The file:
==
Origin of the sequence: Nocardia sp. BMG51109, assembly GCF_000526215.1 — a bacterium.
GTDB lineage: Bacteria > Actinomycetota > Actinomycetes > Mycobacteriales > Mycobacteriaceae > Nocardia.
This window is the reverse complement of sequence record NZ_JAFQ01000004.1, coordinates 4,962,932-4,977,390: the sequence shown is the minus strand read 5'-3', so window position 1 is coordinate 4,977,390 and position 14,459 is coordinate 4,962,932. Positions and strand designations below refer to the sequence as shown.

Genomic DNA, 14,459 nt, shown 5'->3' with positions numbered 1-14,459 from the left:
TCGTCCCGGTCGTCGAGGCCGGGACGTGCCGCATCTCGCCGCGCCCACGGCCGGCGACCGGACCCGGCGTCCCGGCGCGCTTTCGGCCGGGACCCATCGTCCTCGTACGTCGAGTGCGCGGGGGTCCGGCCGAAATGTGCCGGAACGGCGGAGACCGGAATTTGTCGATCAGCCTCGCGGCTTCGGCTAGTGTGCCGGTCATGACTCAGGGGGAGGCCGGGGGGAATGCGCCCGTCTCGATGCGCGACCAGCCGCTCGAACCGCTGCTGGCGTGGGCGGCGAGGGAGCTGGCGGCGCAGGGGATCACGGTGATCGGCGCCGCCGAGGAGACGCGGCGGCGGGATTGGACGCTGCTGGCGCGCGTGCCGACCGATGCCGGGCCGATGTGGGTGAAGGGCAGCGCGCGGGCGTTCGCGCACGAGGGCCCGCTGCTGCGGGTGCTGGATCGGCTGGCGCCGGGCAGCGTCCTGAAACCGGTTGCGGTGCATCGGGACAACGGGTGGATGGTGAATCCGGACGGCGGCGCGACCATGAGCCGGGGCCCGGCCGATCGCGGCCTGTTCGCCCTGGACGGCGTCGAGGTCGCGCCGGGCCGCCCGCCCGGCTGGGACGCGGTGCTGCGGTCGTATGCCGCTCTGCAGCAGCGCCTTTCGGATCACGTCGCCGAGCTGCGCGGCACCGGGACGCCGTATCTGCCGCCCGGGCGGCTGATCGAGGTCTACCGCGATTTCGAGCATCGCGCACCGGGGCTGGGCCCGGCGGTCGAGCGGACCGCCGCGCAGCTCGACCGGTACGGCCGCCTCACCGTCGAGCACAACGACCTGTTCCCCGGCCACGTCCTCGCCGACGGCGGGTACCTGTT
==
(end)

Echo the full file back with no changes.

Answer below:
Origin of the sequence: Nocardia sp. BMG51109, assembly GCF_000526215.1 — a bacterium.
GTDB lineage: Bacteria > Actinomycetota > Actinomycetes > Mycobacteriales > Mycobacteriaceae > Nocardia.
This window is the reverse complement of sequence record NZ_JAFQ01000004.1, coordinates 4,962,932-4,977,390: the sequence shown is the minus strand read 5'-3', so window position 1 is coordinate 4,977,390 and position 14,459 is coordinate 4,962,932. Positions and strand designations below refer to the sequence as shown.

Genomic DNA, 14,459 nt, shown 5'->3' with positions numbered 1-14,459 from the left:
TCGTCCCGGTCGTCGAGGCCGGGACGTGCCGCATCTCGCCGCGCCCACGGCCGGCGACCGGACCCGGCGTCCCGGCGCGCTTTCGGCCGGGACCCATCGTCCTCGTACGTCGAGTGCGCGGGGGTCCGGCCGAAATGTGCCGGAACGGCGGAGACCGGAATTTGTCGATCAGCCTCGCGGCTTCGGCTAGTGTGCCGGTCATGACTCAGGGGGAGGCCGGGGGGAATGCGCCCGTCTCGATGCGCGACCAGCCGCTCGAACCGCTGCTGGCGTGGGCGGCGAGGGAGCTGGCGGCGCAGGGGATCACGGTGATCGGCGCCGCCGAGGAGACGCGGCGGCGGGATTGGACGCTGCTGGCGCGCGTGCCGACCGATGCCGGGCCGATGTGGGTGAAGGGCAGCGCGCGGGCGTTCGCGCACGAGGGCCCGCTGCTGCGGGTGCTGGATCGGCTGGCGCCGGGCAGCGTCCTGAAACCGGTTGCGGTGCATCGGGACAACGGGTGGATGGTGAATCCGGACGGCGGCGCGACCATGAGCCGGGGCCCGGCCGATCGCGGCCTGTTCGCCCTGGACGGCGTCGAGGTCGCGCCGGGCCGCCCGCCCGGCTGGGACGCGGTGCTGCGGTCGTATGCCGCTCTGCAGCAGCGCCTTTCGGATCACGTCGCCGAGCTGCGCGGCACCGGGACGCCGTATCTGCCGCCCGGGCGGCTGATCGAGGTCTACCGCGATTTCGAGCATCGCGCACCGGGGCTGGGCCCGGCGGTCGAGCGGACCGCCGCGCAGCTCGACCGGTACGGCCGCCTCACCGTCGAGCACAACGACCTGTTCCCCGGCCACGTCCTCGCCGACGGCGGGTACCTGTT